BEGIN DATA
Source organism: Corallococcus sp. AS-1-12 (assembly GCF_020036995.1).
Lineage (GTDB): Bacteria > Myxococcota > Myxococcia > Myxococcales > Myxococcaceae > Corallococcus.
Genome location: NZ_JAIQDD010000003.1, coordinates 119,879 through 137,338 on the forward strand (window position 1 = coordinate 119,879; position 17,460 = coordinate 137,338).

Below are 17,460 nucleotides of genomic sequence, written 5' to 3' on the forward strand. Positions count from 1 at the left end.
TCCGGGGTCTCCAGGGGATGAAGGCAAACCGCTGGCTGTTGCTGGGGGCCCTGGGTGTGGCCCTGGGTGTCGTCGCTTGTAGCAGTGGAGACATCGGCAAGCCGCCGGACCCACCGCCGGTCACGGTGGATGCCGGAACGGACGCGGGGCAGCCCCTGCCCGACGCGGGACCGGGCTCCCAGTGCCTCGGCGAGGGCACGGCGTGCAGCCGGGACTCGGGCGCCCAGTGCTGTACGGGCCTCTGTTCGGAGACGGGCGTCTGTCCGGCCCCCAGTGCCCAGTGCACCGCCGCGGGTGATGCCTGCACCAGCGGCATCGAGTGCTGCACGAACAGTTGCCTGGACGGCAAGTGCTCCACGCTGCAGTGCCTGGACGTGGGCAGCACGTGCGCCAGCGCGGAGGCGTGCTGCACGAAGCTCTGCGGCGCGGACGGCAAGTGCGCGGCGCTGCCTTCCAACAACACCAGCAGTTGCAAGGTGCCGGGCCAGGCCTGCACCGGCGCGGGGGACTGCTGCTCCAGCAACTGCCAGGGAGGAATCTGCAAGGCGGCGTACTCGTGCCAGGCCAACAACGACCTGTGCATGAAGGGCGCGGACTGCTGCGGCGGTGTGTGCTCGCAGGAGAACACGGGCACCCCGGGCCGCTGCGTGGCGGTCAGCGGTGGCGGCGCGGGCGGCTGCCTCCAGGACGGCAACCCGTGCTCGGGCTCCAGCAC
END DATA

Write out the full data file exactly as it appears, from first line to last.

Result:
Source organism: Corallococcus sp. AS-1-12 (assembly GCF_020036995.1).
Lineage (GTDB): Bacteria > Myxococcota > Myxococcia > Myxococcales > Myxococcaceae > Corallococcus.
Genome location: NZ_JAIQDD010000003.1, coordinates 119,879 through 137,338 on the forward strand (window position 1 = coordinate 119,879; position 17,460 = coordinate 137,338).

Below are 17,460 nucleotides of genomic sequence, written 5' to 3' on the forward strand. Positions count from 1 at the left end.
TCCGGGGTCTCCAGGGGATGAAGGCAAACCGCTGGCTGTTGCTGGGGGCCCTGGGTGTGGCCCTGGGTGTCGTCGCTTGTAGCAGTGGAGACATCGGCAAGCCGCCGGACCCACCGCCGGTCACGGTGGATGCCGGAACGGACGCGGGGCAGCCCCTGCCCGACGCGGGACCGGGCTCCCAGTGCCTCGGCGAGGGCACGGCGTGCAGCCGGGACTCGGGCGCCCAGTGCTGTACGGGCCTCTGTTCGGAGACGGGCGTCTGTCCGGCCCCCAGTGCCCAGTGCACCGCCGCGGGTGATGCCTGCACCAGCGGCATCGAGTGCTGCACGAACAGTTGCCTGGACGGCAAGTGCTCCACGCTGCAGTGCCTGGACGTGGGCAGCACGTGCGCCAGCGCGGAGGCGTGCTGCACGAAGCTCTGCGGCGCGGACGGCAAGTGCGCGGCGCTGCCTTCCAACAACACCAGCAGTTGCAAGGTGCCGGGCCAGGCCTGCACCGGCGCGGGGGACTGCTGCTCCAGCAACTGCCAGGGAGGAATCTGCAAGGCGGCGTACTCGTGCCAGGCCAACAACGACCTGTGCATGAAGGGCGCGGACTGCTGCGGCGGTGTGTGCTCGCAGGAGAACACGGGCACCCCGGGCCGCTGCGTGGCGGTCAGCGGTGGCGGCGCGGGCGGCTGCCTCCAGGACGGCAACCCGTGCTCGGGCTCCAGCAC